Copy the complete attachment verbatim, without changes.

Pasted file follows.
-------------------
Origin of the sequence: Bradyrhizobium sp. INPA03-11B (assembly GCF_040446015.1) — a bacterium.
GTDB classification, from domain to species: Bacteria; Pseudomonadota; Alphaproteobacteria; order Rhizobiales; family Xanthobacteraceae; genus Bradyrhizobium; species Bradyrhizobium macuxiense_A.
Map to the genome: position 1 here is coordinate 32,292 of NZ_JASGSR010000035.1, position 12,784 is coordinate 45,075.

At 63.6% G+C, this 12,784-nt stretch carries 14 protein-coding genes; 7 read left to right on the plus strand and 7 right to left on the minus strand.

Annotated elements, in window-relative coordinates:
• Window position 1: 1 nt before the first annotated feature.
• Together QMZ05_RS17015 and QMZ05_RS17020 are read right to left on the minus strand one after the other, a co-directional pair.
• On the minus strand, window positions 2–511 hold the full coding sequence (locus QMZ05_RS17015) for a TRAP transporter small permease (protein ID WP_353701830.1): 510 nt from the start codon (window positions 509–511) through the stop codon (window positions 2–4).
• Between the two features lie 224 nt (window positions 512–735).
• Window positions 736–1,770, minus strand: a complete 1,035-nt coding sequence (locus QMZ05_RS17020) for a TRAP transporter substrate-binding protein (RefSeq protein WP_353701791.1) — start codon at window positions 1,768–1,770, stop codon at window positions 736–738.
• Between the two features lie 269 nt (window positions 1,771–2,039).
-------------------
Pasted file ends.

Origin of the sequence: Bradyrhizobium sp. INPA03-11B (assembly GCF_040446015.1) — a bacterium.
GTDB classification, from domain to species: Bacteria; Pseudomonadota; Alphaproteobacteria; order Rhizobiales; family Xanthobacteraceae; genus Bradyrhizobium; species Bradyrhizobium macuxiense_A.
Map to the genome: position 1 here is coordinate 32,292 of NZ_JASGSR010000035.1, position 12,784 is coordinate 45,075.

At 63.6% G+C, this 12,784-nt stretch carries 14 protein-coding genes; 7 read left to right on the plus strand and 7 right to left on the minus strand.

Annotated elements, in window-relative coordinates:
• Window position 1: 1 nt before the first annotated feature.
• Together QMZ05_RS17015 and QMZ05_RS17020 are read right to left on the minus strand one after the other, a co-directional pair.
• On the minus strand, window positions 2–511 hold the full coding sequence (locus QMZ05_RS17015) for a TRAP transporter small permease (protein ID WP_353701830.1): 510 nt from the start codon (window positions 509–511) through the stop codon (window positions 2–4).
• Between the two features lie 224 nt (window positions 512–735).
• Window positions 736–1,770, minus strand: a complete 1,035-nt coding sequence (locus QMZ05_RS17020) for a TRAP transporter substrate-binding protein (RefSeq protein WP_353701791.1) — start codon at window positions 1,768–1,770, stop codon at window positions 736–738.
• Between the two features lie 269 nt (window positions 1,771–2,039).